Select Page

Sometimes legal lingo is another language altogether

In a comment to Friday’s post about legislative petitions, reader Barbara Schenck asked about a petition her ancestor Seth Hazel might have filed that resulted in an 1856 Texas statute authorizing a land grant. That statute, “An Act for the relief of Seth Hazel,” authorized the Commissioner of the General Land Office “to issue to Seth Hazel a certificate for one league and one labor of land.”1

Survey, 8.89 million varas, Rusk County TX

And one of the land surveys for the ultimate owner of that grant, Matthew Cartwright, covered 8,890,000 square varas.2

Say what? League? Labor? Vara? Ah, the language of the law… and the land… in the Lone Star State.

Understanding legal documents from Texas and other jurisdictions that were once under Spanish influence requires an understanding of the terms used.

League, labor, vara — these are old Spanish units of measurement that persisted well into the 19th century, and can even be found in modern land records in Texas.

The smallest measure here was the vara. The term comes from the Latin and eventually came to be used to refer to the lance, or badge of office, of judges and mayors. When those started to be standard lengths, it began to be used as a unit of measurement, roughly 33 and 1/3 inches, and a million square varas equalled a labor.3 Be aware that the vara was used in other jurisdictions and can be slightly different there. In New Mexico, for example, it was 33 inches; in Florida, 33.372 inches.4

A labor isn’t pronounced the way the English word is. Remember, it’s Spanish and it’s pronounced lah-bór. Again, it’s a unit of measurement, equivalent to 177 acres. And it had a particular meaning: it was farm land, land intended to be used for agriculture.5 A casa de labor is a farmhouse.6

A league in this specific context is another Spanish unit of measurement. I have to emphasize “in this specific context” because the word was used so many different ways throughout the world7 and even just in North America.8 When it came to Texas land, the league was also called a sitio, “a tract for raising horses, mules, and cattle … the equivalent of 4,338 acres.”9 The league was 5,000 varas square, or 25 million varas.10

So why were so many Texas land grants — like the one to Seth Hazel — for one league and one labor? Because new settlers were very much wanted in Mexican Texas, and they wanted both grazing land and farmland, heads of families were entitled under the Mexican colonization law of 24 March 1825 to both: one league and one labor.11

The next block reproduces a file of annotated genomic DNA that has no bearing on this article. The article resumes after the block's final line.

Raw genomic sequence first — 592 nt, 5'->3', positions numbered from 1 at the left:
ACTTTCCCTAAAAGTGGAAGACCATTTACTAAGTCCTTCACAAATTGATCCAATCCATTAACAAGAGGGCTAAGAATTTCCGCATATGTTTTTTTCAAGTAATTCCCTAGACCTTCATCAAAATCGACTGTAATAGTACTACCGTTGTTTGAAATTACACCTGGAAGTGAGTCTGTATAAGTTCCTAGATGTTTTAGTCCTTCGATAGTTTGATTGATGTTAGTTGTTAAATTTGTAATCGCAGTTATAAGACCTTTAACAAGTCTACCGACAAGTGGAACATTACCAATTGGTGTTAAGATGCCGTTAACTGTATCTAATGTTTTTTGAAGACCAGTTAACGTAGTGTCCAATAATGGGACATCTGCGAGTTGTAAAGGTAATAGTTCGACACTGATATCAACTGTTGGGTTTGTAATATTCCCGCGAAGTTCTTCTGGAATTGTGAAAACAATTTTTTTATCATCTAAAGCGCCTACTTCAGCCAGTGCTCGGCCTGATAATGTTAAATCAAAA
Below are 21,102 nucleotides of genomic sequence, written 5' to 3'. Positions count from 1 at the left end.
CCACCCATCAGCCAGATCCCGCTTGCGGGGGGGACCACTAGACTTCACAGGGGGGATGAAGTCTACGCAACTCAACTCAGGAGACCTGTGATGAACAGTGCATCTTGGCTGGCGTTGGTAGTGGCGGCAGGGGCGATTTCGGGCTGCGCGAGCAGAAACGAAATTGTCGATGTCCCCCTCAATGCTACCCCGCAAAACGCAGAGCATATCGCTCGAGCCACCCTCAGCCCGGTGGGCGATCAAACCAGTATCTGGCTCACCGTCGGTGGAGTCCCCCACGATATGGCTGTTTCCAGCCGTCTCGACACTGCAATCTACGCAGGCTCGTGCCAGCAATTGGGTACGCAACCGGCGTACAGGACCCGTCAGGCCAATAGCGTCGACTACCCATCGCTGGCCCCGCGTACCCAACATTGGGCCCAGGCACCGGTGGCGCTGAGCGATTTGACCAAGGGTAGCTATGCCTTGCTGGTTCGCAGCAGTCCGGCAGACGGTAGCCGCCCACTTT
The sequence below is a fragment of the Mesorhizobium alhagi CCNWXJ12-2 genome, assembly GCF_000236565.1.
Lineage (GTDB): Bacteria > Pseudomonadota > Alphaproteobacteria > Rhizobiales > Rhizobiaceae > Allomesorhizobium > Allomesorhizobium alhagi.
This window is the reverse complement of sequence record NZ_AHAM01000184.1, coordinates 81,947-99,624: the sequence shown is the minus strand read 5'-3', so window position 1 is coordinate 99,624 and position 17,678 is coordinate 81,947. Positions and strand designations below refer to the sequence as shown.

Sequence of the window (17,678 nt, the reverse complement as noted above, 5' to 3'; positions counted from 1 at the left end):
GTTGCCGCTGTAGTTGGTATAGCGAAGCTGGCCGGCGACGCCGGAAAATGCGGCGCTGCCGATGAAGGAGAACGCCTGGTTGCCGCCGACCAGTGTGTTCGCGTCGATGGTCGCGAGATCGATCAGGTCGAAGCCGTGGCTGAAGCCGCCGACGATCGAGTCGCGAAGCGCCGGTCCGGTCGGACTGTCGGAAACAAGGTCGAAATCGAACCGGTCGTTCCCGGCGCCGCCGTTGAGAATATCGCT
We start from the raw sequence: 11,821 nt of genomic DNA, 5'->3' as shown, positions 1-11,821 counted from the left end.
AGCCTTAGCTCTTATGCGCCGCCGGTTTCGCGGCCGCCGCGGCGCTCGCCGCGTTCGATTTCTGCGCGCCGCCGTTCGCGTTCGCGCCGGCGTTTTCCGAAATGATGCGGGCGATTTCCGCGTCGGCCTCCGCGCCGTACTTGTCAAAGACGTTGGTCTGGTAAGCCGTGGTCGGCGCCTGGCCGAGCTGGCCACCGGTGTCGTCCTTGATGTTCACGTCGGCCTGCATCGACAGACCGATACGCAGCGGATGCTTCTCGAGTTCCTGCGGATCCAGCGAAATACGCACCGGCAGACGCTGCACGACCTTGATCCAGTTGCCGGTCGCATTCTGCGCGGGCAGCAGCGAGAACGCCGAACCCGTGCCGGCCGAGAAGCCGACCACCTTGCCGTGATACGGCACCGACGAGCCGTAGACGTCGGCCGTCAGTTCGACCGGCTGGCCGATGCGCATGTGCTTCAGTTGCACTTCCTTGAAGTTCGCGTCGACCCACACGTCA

A nice little history lesson? Maybe. But don’t be so fast to consign these measures to the past. The Texas vara was legally defined as 33-1/3 inches as late as 1919,12 and you’ll find all of these terms used even in modern deeds and court records.13

And anybody tracing ownership of this land back to the original grant will need to know just what it was that Seth Hazel was entitled to and what ultimately ended up in the hands of Matthew Cartwright — one league (4,338 acres of grazing land) and one labor (177 acres of farmland).


  1. Act of 29 August 1856, in H.P.N. Gammel’s The Laws of Texas, 1822-1897, 10 vols., (Austin : Gammell Book Co., 1898), 4:716; digital images, University of North Texas Libraries, The Portal to Texas History ( : accessed 12 Feb 2012).
  2. Land Grant File No. 102, Rusk County, Texas, Matthew Cartwright patentee, Seth Hazel grantee; Texas General Land Office, Austin; digital images, Texas General Land Office ( : accessed 12 Feb 2012).
  3. Texas State Historical Association, Handbook of Texas Online, “Vara,” ( : accessed 12 Feb 2012).
  4. W.C. Wattles, “The Variable Vara,” Surveying and Mapping: Journal of the American American Congress on Surveying and Mapping, 10: 198 (1980) reprinted online at ( : accessed 12 Feb 2012).
  5. Handbook of Texas Online, “Labor (Land Unit).”
  6. See Google Translate, “casa de labor” (|en|casa%20de%20labor : accessed 12 Feb 2012).
  7. Wikipedia (, League (unit),” rev. 9 Feb 2012.
  8. Roland Chardon, “The Linear League in North America,” Annals of the Association of American Geographers, 70 (June 1980): 129-153.
  9. Handbook of Texas Online, “Sitio.”
  10. Wikipedia (, League (unit).”
  11. Handbook of Texas Online, “Land Grants.”
  12. Laws of 1919, chapter 130, sec. 1, in H.P.N. Gammel’s The Laws of Texas (1919), supp. vol. 19: 232; digital images, University of North Texas Libraries, The Portal to Texas History ( : accessed 12 Feb 2012).
  13. See for example Tex. Parks & Wildlife Dept. v. Sawyer Trust, 354 S.W.3d 384 n.17 (Tex. 2011) (Hecht, J., concurring and dissenting).
Print Friendly, PDF & Email